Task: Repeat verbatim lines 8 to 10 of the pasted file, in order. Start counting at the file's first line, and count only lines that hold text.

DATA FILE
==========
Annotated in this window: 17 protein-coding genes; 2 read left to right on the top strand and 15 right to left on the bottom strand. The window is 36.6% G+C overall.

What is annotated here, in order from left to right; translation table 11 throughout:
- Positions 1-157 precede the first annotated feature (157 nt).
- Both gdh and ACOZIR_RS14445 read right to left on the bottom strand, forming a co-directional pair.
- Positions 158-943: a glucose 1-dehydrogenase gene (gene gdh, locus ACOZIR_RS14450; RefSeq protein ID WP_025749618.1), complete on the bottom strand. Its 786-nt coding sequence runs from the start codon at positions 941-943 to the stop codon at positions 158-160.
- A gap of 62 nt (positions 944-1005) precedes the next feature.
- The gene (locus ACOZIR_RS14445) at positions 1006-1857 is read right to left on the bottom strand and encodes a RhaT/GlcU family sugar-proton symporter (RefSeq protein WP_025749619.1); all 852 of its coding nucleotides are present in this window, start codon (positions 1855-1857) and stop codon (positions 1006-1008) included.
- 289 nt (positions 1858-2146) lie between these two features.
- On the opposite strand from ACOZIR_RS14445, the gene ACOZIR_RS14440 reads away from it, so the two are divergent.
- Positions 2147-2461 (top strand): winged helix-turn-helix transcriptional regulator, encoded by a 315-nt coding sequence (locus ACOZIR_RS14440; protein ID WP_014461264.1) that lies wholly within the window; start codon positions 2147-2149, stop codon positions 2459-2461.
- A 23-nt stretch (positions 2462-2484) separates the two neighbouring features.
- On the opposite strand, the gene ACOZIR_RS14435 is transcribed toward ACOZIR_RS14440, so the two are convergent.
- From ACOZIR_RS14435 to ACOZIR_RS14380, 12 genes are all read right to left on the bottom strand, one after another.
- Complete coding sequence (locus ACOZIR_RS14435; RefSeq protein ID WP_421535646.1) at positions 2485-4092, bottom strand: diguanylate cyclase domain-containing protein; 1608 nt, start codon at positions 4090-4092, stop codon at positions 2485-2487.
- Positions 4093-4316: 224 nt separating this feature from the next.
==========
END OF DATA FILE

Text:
- 289 nt (positions 1858-2146) lie between these two features.
- On the opposite strand from ACOZIR_RS14445, the gene ACOZIR_RS14440 reads away from it, so the two are divergent.
- Positions 2147-2461 (top strand): winged helix-turn-helix transcriptional regulator, encoded by a 315-nt coding sequence (locus ACOZIR_RS14440; protein ID WP_014461264.1) that lies wholly within the window; start codon positions 2147-2149, stop codon positions 2459-2461.